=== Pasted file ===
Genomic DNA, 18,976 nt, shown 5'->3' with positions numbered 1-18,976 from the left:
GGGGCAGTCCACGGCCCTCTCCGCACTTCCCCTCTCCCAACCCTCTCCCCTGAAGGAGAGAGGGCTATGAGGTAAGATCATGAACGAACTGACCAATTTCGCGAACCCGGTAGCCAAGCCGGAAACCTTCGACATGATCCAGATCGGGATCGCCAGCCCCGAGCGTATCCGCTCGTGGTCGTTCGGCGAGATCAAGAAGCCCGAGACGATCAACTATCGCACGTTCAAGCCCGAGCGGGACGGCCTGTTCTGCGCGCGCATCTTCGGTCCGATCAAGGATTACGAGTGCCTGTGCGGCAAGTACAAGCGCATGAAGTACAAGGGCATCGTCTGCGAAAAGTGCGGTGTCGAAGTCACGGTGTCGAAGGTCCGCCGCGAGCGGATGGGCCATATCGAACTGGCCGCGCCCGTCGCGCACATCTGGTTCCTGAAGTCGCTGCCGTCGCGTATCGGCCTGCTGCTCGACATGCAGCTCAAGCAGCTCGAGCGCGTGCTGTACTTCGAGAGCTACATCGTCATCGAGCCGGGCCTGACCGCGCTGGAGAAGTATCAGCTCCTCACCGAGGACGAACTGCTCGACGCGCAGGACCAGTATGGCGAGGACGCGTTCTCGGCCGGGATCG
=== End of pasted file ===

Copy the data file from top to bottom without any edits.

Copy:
Genomic DNA, 18,976 nt, shown 5'->3' with positions numbered 1-18,976 from the left:
GGGGCAGTCCACGGCCCTCTCCGCACTTCCCCTCTCCCAACCCTCTCCCCTGAAGGAGAGAGGGCTATGAGGTAAGATCATGAACGAACTGACCAATTTCGCGAACCCGGTAGCCAAGCCGGAAACCTTCGACATGATCCAGATCGGGATCGCCAGCCCCGAGCGTATCCGCTCGTGGTCGTTCGGCGAGATCAAGAAGCCCGAGACGATCAACTATCGCACGTTCAAGCCCGAGCGGGACGGCCTGTTCTGCGCGCGCATCTTCGGTCCGATCAAGGATTACGAGTGCCTGTGCGGCAAGTACAAGCGCATGAAGTACAAGGGCATCGTCTGCGAAAAGTGCGGTGTCGAAGTCACGGTGTCGAAGGTCCGCCGCGAGCGGATGGGCCATATCGAACTGGCCGCGCCCGTCGCGCACATCTGGTTCCTGAAGTCGCTGCCGTCGCGTATCGGCCTGCTGCTCGACATGCAGCTCAAGCAGCTCGAGCGCGTGCTGTACTTCGAGAGCTACATCGTCATCGAGCCGGGCCTGACCGCGCTGGAGAAGTATCAGCTCCTCACCGAGGACGAACTGCTCGACGCGCAGGACCAGTATGGCGAGGACGCGTTCTCGGCCGGGATCG